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Forum Post: Have Romney and Ryan read the Constitution lately?

Posted 1 year ago on Aug. 17, 2012, 7:57 a.m. EST by JackHall (439)
This content is user submitted and not an official statement

Somtimes I wonder if Romney and Ryan forgot what the Constitution is about. They are supposed to defend it against enemies foreign and domestic. Are they for the Constitution or do they want to be bean-counters and enablers for the 1%?

Listen to the latest anti-social, anti-collectivism, pro-individualist rhetoric coming from both of them and the Tea Party. It is just propaganda designed to justify union bashing and trashing and create division among the voters. I think the founders were pro-collectivist understanding the importance of unity as evidenced in the preamble. The words "me" and "I" are not in it. The Republicans and faux Tea Party have been marching off the map for quite awhile now.

The preamble to the Constitution says –

We the People of the United States, in Order to form a more perfect Union, establish Justice, insure domestic Tranquility, provide for the common defence, promote the general Welfare, and secure the Blessings of Liberty to ourselves and our Posterity, do ordain and establish this Constitution for the United States of America.

US Constitution

http://www.archives.gov/exhibits/charters/constitution_transcript.html

Tea Party Rhetoric

http://www.youtube.com/watch?v=qczuEplfAkQ [right click]

Ryan Republican Rhetoric vs Paycheck Fairness

http://www.youtube.com/watch?v=0oI72hVS3AQ&feature=fvwrel [right click]

56 Comments

56 Comments


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[-] 1 points by VQkag2 (16478) 1 year ago

You got their number. I think they've read it, they just don't give a shit

[-] 1 points by JackHall (439) 1 year ago

They need to be told what the real issues are.

Max Keiser Vampire Banker Hunter part 1 http://www.youtube.com/watch?v=E2pDFmgejsQ&feature=youtu.be [right click]

Max Keiser Vampire Banker Hunter part 2 http://www.youtube.com/watch?v=eA6DKScMROQ&feature=youtu.be [right click]

[-] 1 points by VQkag2 (16478) 1 year ago

ok. cool.

[-] 1 points by ericweiss (575) 1 year ago

willard worships book of mormon
ryan worships book of ayn rand
torquemada worshiped the bible
binladen worshiped the koran


anyone who puts the words written by man ahead of what is right
should lead no one

[-] 1 points by JackHall (439) 1 year ago

In the United States, freedom of religion is a constitutionally guaranteed right provided in the religion clauses of the First Amendment. Freedom of religion is also closely associated with separation of church and state, a concept advocated by Thomas Jefferson

[-] 1 points by ComeTogetherNOW (650) 1 year ago

Yes, and Thomas Jefferson rewrote the Christian Bible, called the Jeffersonian Bible devoid of miracles, divine interventions, unsubstantiated reasons based solely on faith. As consequence there wasn't much left, but the golden rule stayed, which was co-opted by the Christians, so it wasn't theirs in the first place. That one came from man.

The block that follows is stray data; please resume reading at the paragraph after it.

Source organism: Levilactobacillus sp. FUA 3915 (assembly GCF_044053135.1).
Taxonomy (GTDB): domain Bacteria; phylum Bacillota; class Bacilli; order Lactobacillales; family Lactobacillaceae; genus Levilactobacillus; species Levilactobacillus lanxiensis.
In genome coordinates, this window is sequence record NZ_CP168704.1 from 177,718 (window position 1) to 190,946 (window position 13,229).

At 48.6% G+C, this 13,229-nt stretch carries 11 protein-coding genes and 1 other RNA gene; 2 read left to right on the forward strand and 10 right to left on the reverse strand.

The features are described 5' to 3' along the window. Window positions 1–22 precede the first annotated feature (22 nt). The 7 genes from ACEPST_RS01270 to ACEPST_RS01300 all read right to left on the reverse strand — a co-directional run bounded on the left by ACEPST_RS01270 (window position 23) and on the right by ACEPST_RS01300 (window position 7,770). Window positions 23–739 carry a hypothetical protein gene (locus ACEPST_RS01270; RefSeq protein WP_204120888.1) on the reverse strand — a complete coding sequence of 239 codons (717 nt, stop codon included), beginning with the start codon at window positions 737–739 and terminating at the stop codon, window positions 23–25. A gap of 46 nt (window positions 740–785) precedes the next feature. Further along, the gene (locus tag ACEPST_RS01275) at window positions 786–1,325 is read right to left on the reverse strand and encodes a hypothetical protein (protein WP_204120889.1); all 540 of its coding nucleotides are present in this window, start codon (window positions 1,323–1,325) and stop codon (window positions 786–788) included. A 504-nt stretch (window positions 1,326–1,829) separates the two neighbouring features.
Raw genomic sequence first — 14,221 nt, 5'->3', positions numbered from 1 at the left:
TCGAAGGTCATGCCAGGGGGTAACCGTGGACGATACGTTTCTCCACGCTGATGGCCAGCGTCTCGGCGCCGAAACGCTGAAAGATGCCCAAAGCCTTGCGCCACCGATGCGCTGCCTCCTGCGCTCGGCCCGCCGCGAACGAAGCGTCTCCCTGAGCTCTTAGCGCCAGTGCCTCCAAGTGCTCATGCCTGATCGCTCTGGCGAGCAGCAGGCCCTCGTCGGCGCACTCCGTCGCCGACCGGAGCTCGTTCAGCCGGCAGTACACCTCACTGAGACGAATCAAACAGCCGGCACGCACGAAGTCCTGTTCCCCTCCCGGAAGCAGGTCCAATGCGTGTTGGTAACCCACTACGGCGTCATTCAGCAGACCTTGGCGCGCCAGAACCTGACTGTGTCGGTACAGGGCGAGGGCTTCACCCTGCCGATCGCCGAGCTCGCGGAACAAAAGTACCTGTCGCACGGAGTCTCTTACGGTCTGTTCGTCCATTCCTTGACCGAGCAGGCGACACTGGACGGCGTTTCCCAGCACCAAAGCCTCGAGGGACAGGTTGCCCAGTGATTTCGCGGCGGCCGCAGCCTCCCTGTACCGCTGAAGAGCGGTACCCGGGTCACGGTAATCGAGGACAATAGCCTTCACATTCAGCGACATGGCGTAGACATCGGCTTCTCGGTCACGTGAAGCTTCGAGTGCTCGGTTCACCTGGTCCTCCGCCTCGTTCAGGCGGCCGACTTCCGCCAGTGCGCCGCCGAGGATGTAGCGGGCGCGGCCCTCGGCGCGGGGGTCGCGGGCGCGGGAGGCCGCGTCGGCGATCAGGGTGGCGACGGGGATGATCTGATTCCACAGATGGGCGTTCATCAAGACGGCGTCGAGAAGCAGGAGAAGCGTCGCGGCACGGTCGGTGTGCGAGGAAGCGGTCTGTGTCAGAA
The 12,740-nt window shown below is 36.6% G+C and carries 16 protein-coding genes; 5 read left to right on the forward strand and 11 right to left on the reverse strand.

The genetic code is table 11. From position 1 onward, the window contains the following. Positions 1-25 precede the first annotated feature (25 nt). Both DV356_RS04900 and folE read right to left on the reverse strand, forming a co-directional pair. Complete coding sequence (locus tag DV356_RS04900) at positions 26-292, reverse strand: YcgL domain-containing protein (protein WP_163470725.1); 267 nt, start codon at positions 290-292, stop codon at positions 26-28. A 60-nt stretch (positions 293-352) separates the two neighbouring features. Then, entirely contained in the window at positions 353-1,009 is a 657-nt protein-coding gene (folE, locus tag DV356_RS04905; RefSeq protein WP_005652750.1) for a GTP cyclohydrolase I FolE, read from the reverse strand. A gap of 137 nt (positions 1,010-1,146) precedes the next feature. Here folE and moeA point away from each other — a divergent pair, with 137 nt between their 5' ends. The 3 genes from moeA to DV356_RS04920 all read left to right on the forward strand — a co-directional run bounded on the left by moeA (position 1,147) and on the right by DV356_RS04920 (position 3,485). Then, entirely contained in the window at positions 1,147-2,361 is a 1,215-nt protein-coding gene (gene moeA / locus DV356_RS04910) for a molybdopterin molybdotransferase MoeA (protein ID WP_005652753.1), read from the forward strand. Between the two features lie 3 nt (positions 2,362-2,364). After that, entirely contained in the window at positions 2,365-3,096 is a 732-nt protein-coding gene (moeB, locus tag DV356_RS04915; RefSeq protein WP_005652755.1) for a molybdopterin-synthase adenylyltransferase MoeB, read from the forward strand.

Also, Thomas Jefferson was NOT a Christian, rather deist. They believe in REASON.

He feared religion would try to make a power grab so he put up that wall of separation. He was adherent of the enlightenment which released us all from the shackles religion had us in. Yes, practice as you may, but keep it to your self and don't bring to government as if it contains any real wisdom.

Please check the facts. ANd----------------------------------->

Come Together NOW

[-] 1 points by JackHall (439) 1 year ago

Banks have made the power grab instead. The US is shackled by the national debt.

Max Keiser on Superstitious Trading http://www.youtube.com/watch?v=LGK4_ItBORc&feature=youtu.be [right click]

[-] 0 points by brudlo (-454) 1 year ago

houdini, people dont worship books.

[Deleted]

[-] 1 points by JackHall (439) 1 year ago

sounds more like a futbol game.

[Deleted]

[-] 1 points by VQkag2 (16478) 1 year ago

huh?

[-] 1 points by JackHall (439) 1 year ago

A modern political science course

Bushisms 390 http://www.youtube.com/watch?v=pWuIEIBN3sY&list=PL36D17D01D49B4319&feature=view_all [right click]

[Removed]

[-] -1 points by vitvitvit (5) 1 year ago

Uhhh, the founders definitely were not collectivist. PERIOD.

[-] 3 points by JackHall (439) 1 year ago

"...to form a more perfect Union, establish Justice, insure domestic Tranquility, provide for the common defence, promote the general Welfare, and secure the Blessings of Liberty to ourselves and our Posterity..." is not possible as individuals, but it is possible as the people(We).

Collectivism is any philosophic, political, religious, economic, or social outlook that emphasizes the interdependence of every human being. Collectivism is a basic cultural element that exists as the reverse of individualism in human nature (in the same way high context culture exists as the reverse of low context culture), and stresses the priority of group goals over individual goals and the importance of cohesion within social groups (such as an "in-group", in what specific context it is defined). Collectivists usually focus on community, society, or nation.

Collectivism wikipedia

http://en.wikipedia.org/wiki/Collectivism [right click]

[-] 1 points by vitvitvit (5) 1 year ago

Federalist Paper # 41 by James Madison.

[-] 3 points by JackHall (439) 1 year ago

I suppose it can be said the Federalist Paper 41 refers to the individual States while collectivism may refer to individual persons. Fine. The Preamble still says we, the people, and not we, the States.

Collectivism is any philosophic, political, religious, economic, or social outlook that emphasizes the interdependence of every human being. The States sent representatives to approve the Constitution. There is an interdpendence between the States, and an interdependence between individuals.